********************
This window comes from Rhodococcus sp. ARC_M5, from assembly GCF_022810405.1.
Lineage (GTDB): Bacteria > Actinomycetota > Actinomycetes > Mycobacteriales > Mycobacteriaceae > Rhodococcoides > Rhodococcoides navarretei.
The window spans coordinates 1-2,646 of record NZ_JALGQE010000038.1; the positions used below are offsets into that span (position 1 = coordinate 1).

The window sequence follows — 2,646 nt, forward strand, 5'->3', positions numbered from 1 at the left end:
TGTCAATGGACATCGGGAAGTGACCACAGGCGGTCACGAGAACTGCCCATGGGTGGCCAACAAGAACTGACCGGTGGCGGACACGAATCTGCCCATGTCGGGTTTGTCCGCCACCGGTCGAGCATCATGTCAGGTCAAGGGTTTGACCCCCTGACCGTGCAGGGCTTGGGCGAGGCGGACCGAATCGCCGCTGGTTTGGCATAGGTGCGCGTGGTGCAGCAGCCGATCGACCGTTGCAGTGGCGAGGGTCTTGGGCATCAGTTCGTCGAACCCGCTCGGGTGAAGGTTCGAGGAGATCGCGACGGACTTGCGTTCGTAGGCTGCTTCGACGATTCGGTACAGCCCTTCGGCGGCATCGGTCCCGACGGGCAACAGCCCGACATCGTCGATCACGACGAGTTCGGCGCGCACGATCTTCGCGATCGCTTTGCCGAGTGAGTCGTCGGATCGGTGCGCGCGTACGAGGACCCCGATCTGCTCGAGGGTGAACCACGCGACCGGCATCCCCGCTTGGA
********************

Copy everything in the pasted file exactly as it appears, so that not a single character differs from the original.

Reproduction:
This window comes from Rhodococcus sp. ARC_M5, from assembly GCF_022810405.1.
Lineage (GTDB): Bacteria > Actinomycetota > Actinomycetes > Mycobacteriales > Mycobacteriaceae > Rhodococcoides > Rhodococcoides navarretei.
The window spans coordinates 1-2,646 of record NZ_JALGQE010000038.1; the positions used below are offsets into that span (position 1 = coordinate 1).

The window sequence follows — 2,646 nt, forward strand, 5'->3', positions numbered from 1 at the left end:
TGTCAATGGACATCGGGAAGTGACCACAGGCGGTCACGAGAACTGCCCATGGGTGGCCAACAAGAACTGACCGGTGGCGGACACGAATCTGCCCATGTCGGGTTTGTCCGCCACCGGTCGAGCATCATGTCAGGTCAAGGGTTTGACCCCCTGACCGTGCAGGGCTTGGGCGAGGCGGACCGAATCGCCGCTGGTTTGGCATAGGTGCGCGTGGTGCAGCAGCCGATCGACCGTTGCAGTGGCGAGGGTCTTGGGCATCAGTTCGTCGAACCCGCTCGGGTGAAGGTTCGAGGAGATCGCGACGGACTTGCGTTCGTAGGCTGCTTCGACGATTCGGTACAGCCCTTCGGCGGCATCGGTCCCGACGGGCAACAGCCCGACATCGTCGATCACGACGAGTTCGGCGCGCACGATCTTCGCGATCGCTTTGCCGAGTGAGTCGTCGGATCGGTGCGCGCGTACGAGGACCCCGATCTGCTCGAGGGTGAACCACGCGACCGGCATCCCCGCTTGGA